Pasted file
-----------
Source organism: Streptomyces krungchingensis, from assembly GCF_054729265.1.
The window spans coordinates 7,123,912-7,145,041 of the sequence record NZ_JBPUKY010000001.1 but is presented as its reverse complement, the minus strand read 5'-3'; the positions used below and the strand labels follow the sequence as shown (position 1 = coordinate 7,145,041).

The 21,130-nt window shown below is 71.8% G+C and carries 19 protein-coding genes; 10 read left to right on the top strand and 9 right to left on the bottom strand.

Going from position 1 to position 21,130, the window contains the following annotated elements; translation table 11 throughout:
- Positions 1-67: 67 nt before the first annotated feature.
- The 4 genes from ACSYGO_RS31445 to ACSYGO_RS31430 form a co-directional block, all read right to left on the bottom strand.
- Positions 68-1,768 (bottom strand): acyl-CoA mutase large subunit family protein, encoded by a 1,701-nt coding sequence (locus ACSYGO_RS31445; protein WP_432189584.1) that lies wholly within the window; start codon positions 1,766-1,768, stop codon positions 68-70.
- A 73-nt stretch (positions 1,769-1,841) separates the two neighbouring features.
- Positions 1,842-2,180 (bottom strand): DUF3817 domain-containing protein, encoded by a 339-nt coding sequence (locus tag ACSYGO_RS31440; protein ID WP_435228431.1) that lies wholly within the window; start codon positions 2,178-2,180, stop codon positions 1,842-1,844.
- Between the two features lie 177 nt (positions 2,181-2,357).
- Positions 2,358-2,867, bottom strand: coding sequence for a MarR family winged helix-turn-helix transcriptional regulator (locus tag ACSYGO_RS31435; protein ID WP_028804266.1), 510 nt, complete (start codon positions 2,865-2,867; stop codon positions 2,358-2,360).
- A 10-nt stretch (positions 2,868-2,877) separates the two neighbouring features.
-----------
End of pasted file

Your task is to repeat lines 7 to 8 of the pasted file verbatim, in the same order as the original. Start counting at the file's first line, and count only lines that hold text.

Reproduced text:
- Positions 68-1,768 (bottom strand): acyl-CoA mutase large subunit family protein, encoded by a 1,701-nt coding sequence (locus ACSYGO_RS31445; protein WP_432189584.1) that lies wholly within the window; start codon positions 1,766-1,768, stop codon positions 68-70.
- A 73-nt stretch (positions 1,769-1,841) separates the two neighbouring features.